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'Star Trek: Strange New Worlds' star Bruce Horak on Hemmer’s pivotal episode

SYFY WIRE interviewed actor Bruce Horak about what happens to Hemmer in Strange New Worlds

By Vanessa Armstrong
Star Trek: Strange New Worlds PRESS

If you’ve seen Star Trek: Strange New Worlds’ ninth and latest episode, “All Those Who Wander,” you know that it’s a doozy, especially for the Enterprise’s Chief Engineer, the Aenar Hemmer (Bruce Horak). SYFY WIRE had the chance to interview Horak via Zoom about Hemmer’s journey in the show’s first season, including what happens in “All Those Who Wander.” Read on to find out what Horak knew about his character when, what his favorite line was, and what piece of memorabilia he took home from the set. 

**Warning! Major spoilers for Strange New Worlds’ ninth episode, “All Those Who Wander,” lie ahead!

Star Trek: Strange New Worlds PRESS

I've seen the upcoming episode “All Those Who Wander” and I have to say it was extremely sad and moving when Hemmer died. When did the showrunners tell you that that was going to happen to Hemmer?

[Co-showrunner] Henry Alonso Myers told me about it in my Zoom audition. So before I even landed the part officially, they outlined the arc of the character's journey and his archetypal role as a mentor figure for Uhura. And they said he's going to have a heroic death and there’s going to be a sacrifice that he makes. That was as much as I knew going into shooting the season.

How did you approach filming that final moment when Hemmer knows he’s infected by the Gorn and has to leave the ship and face certain death? 

Chris Byrne, the director of the episode, did an extraordinary job of building the tension and the nightmarish horror side of the episode. And we talked about that final scene in particular, and his direction was, "This isn't a wallowing in the moment — time’s ticking and you've got to go." 

Hemmer does take a moment to connect, he takes a very brief pause to reflect on his own life. The Gorn sickness might be like a lead weight in his body, but the compassion that the Aenar have —  the sense of duty, the sense of love — is what draws him and drives him towards leaping out.

Star Trek: Strange New Worlds

You mentioned earlier how Hemmer served as a mentor for Uhura on the show, and that definitely comes across, especially in his final moments when Hemmer talks to her before he knows he's going to die. What was it like talking to her as Hemmer in that scene?

It really it feels like a process of grieving, having shot that scene. They say that death is hardest on those left behind. And I feel it now — I feel that Bruce Horak the actor has been left behind by the sacrifice that Hemmer has made. I just have so much love for their character and such respect for his act. Shooting that scene with Uhura, I think we may be shot five or six takes and each one was just as hard as the one before. 

I also want to talk about and celebrate Hemmer’s other moments in the season. Did you have any particular favorite scenes or dialogue that you got to deliver that you just especially enjoyed?

I loved getting to say I'm a wizard because I play a wizard in [Dungeons & Dragons]. That was a really nice moment there. And I really enjoyed the dinner table scene in Captain Pike’s quarters. That was a lot of fun to shoot — just getting to sit around the table and chat between takes, which we never got to do because we were in lockdown and had COVID protocols. So just getting to sit around the dinner table in Pike's quarters, which is one of the coolest sets, and just chat with people — it was such a wonderful place to meet and learn about each other.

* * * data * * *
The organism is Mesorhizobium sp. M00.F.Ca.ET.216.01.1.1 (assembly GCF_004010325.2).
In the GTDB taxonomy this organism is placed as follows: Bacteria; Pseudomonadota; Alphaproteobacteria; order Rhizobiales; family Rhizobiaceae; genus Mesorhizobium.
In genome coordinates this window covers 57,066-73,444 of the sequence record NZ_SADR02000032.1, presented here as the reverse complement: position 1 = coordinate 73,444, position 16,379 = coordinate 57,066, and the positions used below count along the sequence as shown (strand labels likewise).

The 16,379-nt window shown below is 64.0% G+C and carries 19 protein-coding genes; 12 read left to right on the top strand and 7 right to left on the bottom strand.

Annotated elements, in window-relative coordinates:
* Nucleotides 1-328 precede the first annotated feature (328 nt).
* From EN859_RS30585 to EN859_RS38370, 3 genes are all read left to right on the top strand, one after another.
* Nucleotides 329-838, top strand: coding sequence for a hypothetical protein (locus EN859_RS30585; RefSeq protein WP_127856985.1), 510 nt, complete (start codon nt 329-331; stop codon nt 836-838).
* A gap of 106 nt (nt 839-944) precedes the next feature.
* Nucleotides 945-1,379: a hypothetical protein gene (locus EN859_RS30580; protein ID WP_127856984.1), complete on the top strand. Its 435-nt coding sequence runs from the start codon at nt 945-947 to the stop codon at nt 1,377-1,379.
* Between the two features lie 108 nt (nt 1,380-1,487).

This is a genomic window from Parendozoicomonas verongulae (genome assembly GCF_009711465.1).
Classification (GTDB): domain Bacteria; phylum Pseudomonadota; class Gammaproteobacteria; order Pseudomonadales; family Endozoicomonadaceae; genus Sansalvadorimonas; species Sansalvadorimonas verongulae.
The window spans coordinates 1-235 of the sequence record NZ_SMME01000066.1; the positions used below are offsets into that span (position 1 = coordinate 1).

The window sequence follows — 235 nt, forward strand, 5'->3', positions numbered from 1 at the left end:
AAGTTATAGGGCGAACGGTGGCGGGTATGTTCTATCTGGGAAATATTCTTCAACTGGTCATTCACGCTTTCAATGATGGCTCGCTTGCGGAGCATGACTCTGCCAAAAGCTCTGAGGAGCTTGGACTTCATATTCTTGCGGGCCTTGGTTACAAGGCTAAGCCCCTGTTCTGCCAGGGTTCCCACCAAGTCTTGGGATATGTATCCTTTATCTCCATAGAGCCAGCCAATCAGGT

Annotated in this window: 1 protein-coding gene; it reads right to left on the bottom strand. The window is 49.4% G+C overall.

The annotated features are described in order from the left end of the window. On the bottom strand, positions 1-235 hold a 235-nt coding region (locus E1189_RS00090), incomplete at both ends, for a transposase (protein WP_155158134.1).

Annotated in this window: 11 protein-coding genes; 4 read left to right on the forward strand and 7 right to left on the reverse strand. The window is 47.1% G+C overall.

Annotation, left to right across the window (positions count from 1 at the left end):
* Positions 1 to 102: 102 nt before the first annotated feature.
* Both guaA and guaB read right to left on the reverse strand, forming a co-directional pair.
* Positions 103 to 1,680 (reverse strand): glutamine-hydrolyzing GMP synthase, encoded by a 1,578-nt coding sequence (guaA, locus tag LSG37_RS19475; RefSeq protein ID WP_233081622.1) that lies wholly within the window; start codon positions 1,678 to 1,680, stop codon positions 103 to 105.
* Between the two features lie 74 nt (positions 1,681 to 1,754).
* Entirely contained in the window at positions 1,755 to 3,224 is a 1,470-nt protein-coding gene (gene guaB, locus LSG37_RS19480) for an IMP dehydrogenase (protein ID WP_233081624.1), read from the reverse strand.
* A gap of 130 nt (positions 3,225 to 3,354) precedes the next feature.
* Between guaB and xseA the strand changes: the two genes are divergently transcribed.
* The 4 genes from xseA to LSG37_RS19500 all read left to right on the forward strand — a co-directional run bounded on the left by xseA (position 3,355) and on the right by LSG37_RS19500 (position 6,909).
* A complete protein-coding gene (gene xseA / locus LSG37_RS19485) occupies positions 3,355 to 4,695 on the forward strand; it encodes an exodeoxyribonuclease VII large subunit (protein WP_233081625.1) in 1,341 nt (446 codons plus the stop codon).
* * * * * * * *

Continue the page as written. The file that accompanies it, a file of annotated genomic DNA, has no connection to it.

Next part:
You mentioned you played D&D and your character is a wizard. I have to ask — have any of Hemmer’s character traits translated over to your D&D character or vice versa?

No, the wizard I play, he's an elf and his name is Perrin Dutch Oven. And he's really nothing like Hemmer. He's much goofier — he's probably more like me than Hemmer’s like me. 

Star Trek: Strange New Worlds PRESS

And Hemmer is, of course, Chief Engineer on the Enterprise, and the engineering set on the show is fantastic.  What was it like filming on that set? Were there any particular props that you got to use that you were just like, ‘Wow! I'm in a Star Trek show!’

Oh yeah. Getting to push all the jelly buttons, and the sliders on the transporter, that was a total highlight. And getting to hold a communicator because that's just such a classic Trek thing.  And also the little wizard wand that I use to open up the jail cell in the eighth episode, that was so much fun. The only thing I didn't get to use was a phaser but it wouldn't make much sense for the pacifist to be firing one.

Did you get to take anything home with you from the set after your last day of shooting that you’re comfortable divulging?

This was from the prosthetics department. [Horak holds up a prosthetic of Hemmer’s Aenar antennae.] Out of anyone on Star Trek, I spent the most time with my prosthetics team. One of the hardest goodbyes was saying farewell to them because we had just a wonderful connection and really a great time. So that's the Trek gift I was very grateful to have. And I keep him on a Chewbacca from when I was a kid. He's about 40 years old.

There you go. That can be your sidekick for your D&D character.

That's right. He's my familiar.

The first nine episodes of Star Trek: Strange New Worlds are now streaming on Paramount+, with the season finale set to drop on July 7. This interview has been condensed and lightly edited for clarity. 

Looking for more sci-fi? The entire run of SYFY’s Battlestar Galactica is streaming now on Peacock, along with the second season of Resident Alien, which returns to SYFY this fall with new episodes.